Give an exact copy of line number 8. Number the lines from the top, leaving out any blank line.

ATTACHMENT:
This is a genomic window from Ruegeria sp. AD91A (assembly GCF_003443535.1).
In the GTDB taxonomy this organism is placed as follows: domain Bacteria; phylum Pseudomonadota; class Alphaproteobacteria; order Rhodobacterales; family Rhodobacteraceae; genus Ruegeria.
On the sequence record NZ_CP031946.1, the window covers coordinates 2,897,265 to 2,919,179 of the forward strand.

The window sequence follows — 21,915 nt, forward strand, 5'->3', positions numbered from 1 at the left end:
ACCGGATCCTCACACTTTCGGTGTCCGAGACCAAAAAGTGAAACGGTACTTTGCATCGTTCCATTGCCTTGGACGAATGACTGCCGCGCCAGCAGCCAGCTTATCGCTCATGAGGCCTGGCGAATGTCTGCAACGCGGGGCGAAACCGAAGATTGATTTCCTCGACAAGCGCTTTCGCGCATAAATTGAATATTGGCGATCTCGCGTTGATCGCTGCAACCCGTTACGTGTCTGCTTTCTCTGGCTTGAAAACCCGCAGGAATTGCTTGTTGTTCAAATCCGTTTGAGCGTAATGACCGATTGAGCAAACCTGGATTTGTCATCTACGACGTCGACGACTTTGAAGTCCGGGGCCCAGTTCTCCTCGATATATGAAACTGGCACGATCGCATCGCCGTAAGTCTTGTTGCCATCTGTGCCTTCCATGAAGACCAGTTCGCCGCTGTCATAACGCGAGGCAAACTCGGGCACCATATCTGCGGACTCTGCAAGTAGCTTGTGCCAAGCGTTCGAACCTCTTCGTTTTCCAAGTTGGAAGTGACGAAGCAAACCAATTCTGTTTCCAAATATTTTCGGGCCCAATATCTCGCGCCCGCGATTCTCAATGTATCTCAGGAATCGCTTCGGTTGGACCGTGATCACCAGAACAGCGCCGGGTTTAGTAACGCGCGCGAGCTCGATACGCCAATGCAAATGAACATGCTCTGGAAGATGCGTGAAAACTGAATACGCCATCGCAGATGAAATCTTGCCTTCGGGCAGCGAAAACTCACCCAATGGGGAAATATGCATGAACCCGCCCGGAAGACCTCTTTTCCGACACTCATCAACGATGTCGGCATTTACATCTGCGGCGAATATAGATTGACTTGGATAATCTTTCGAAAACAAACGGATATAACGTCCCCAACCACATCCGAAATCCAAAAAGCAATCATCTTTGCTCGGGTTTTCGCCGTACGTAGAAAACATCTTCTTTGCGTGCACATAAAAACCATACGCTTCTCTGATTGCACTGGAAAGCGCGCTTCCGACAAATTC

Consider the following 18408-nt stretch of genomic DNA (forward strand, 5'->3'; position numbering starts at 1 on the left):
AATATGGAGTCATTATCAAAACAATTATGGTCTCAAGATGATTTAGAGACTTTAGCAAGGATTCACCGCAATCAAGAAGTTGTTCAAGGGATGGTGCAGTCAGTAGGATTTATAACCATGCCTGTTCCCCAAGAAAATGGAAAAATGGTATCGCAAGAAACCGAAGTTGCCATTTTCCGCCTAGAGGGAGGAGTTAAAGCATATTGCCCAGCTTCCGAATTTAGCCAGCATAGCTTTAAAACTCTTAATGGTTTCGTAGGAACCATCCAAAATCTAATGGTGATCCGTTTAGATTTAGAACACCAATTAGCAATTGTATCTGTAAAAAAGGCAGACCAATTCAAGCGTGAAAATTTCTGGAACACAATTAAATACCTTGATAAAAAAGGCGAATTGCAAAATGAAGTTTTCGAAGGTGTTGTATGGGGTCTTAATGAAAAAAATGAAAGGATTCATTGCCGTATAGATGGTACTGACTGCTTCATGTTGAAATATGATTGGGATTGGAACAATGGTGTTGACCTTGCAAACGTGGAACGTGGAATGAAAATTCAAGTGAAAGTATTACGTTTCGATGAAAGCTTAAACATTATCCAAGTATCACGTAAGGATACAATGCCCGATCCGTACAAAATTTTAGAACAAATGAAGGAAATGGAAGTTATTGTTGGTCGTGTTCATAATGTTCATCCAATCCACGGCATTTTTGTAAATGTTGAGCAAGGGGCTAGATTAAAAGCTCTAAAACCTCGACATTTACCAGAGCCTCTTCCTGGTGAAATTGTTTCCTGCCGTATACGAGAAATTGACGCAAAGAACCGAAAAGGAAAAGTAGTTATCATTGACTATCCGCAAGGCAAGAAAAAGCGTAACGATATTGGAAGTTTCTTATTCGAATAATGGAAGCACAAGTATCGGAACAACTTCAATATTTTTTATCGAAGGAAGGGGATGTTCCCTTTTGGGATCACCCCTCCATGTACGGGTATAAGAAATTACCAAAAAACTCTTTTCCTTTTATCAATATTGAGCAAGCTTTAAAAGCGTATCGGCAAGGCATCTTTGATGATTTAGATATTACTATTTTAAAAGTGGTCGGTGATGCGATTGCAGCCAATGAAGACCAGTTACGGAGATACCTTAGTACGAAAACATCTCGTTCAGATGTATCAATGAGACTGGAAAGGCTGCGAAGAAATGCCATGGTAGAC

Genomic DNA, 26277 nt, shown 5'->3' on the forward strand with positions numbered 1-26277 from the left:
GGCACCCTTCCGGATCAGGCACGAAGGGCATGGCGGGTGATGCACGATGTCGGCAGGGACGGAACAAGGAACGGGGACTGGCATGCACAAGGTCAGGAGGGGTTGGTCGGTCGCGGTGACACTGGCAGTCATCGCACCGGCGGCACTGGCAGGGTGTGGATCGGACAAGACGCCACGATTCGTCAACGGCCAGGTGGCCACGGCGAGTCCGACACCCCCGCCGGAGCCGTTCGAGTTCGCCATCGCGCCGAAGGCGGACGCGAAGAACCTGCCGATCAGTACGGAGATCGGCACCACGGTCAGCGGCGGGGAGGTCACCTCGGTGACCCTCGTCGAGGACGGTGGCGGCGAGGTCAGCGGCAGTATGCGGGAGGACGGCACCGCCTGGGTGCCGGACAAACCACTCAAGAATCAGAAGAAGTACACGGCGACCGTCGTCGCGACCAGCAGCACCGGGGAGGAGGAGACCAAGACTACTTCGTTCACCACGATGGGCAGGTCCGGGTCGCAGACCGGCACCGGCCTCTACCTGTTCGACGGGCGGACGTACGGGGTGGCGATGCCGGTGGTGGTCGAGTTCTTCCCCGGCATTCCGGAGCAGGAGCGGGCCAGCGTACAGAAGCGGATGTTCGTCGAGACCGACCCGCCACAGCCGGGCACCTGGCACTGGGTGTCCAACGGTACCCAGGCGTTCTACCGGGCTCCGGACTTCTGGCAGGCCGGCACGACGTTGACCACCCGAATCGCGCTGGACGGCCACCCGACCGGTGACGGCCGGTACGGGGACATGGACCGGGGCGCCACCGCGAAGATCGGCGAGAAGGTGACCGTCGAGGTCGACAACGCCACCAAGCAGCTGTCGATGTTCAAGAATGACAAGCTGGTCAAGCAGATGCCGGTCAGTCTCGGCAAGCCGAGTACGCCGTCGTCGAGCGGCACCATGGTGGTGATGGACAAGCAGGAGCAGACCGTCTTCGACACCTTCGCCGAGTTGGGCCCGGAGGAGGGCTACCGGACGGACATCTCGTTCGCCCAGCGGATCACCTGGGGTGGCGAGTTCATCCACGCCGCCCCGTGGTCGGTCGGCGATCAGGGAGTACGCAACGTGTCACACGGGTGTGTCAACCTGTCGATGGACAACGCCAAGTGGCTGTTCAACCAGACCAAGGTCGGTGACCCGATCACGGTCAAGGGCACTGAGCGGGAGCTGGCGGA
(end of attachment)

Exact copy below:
Genomic DNA, 26277 nt, shown 5'->3' on the forward strand with positions numbered 1-26277 from the left: